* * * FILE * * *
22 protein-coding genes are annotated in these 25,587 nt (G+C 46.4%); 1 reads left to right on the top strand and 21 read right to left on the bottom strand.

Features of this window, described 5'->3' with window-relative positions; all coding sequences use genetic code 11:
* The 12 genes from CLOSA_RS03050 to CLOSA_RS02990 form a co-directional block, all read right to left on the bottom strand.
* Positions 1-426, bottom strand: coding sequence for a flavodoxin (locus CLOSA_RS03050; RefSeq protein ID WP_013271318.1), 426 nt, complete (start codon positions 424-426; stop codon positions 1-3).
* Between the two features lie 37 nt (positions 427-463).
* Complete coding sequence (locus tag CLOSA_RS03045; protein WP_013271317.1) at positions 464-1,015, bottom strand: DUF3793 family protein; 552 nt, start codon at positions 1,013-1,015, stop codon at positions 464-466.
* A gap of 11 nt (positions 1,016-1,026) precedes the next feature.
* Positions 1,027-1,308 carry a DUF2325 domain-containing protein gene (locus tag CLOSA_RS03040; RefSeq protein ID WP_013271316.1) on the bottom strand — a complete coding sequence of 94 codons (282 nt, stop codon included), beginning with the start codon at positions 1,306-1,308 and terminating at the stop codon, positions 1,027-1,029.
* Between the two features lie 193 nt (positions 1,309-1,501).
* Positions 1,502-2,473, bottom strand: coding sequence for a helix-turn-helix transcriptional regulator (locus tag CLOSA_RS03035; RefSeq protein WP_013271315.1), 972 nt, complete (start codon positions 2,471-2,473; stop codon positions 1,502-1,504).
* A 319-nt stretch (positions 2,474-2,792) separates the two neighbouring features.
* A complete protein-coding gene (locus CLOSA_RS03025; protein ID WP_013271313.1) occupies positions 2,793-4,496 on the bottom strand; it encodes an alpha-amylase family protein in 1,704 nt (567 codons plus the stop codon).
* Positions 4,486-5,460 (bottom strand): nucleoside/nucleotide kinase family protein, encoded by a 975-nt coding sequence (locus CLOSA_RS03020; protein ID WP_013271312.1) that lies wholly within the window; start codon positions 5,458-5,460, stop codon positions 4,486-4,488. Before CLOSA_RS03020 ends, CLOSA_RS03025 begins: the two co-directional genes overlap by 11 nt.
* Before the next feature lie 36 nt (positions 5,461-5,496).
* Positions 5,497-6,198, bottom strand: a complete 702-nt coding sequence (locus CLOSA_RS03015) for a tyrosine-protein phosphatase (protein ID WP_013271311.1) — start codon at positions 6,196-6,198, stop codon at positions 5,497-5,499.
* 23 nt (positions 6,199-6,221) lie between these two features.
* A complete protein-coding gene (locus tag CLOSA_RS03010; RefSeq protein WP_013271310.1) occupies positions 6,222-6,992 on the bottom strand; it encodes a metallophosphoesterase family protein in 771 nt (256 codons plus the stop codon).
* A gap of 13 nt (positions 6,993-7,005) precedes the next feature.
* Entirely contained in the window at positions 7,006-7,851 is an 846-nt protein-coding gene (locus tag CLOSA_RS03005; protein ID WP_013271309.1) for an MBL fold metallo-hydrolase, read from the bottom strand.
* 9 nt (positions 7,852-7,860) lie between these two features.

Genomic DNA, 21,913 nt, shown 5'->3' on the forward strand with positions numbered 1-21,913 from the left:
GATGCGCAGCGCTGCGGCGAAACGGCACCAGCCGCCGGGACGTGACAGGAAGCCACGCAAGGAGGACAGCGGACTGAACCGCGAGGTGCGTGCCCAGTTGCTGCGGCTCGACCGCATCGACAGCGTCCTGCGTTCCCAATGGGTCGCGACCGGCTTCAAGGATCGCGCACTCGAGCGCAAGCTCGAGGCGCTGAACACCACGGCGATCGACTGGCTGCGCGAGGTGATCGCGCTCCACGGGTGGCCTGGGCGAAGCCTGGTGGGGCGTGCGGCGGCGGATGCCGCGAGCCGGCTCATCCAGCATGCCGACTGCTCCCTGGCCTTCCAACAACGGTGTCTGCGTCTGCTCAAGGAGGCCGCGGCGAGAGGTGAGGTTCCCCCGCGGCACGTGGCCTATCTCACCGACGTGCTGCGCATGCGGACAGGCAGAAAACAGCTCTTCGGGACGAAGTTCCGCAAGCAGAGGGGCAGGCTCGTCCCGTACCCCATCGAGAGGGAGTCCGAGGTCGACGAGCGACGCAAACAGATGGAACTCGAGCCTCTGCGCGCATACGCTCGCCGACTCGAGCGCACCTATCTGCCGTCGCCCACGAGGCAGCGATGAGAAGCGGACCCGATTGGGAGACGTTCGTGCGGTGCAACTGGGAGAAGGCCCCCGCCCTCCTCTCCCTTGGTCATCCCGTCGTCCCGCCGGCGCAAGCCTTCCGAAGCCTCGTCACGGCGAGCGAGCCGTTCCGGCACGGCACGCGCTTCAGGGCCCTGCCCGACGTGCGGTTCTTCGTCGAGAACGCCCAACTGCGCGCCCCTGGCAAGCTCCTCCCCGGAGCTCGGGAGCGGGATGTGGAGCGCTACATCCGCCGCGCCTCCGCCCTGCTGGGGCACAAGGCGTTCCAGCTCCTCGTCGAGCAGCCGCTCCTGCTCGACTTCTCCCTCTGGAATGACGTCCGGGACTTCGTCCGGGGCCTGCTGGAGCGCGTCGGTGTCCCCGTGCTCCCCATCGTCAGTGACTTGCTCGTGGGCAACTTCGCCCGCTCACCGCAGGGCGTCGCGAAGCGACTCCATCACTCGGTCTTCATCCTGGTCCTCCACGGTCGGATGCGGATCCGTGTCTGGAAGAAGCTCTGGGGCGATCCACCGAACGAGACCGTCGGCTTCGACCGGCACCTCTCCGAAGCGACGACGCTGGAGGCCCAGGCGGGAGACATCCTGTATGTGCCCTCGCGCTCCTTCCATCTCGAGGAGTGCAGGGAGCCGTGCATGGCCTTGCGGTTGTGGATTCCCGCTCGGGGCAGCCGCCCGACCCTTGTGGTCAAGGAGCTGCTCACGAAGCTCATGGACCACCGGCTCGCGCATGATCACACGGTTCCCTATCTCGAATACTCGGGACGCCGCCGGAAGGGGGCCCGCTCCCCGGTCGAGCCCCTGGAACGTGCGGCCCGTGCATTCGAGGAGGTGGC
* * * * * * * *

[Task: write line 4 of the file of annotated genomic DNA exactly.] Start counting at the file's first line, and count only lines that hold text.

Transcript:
* Positions 1-426, bottom strand: coding sequence for a flavodoxin (locus CLOSA_RS03050; RefSeq protein ID WP_013271318.1), 426 nt, complete (start codon positions 424-426; stop codon positions 1-3).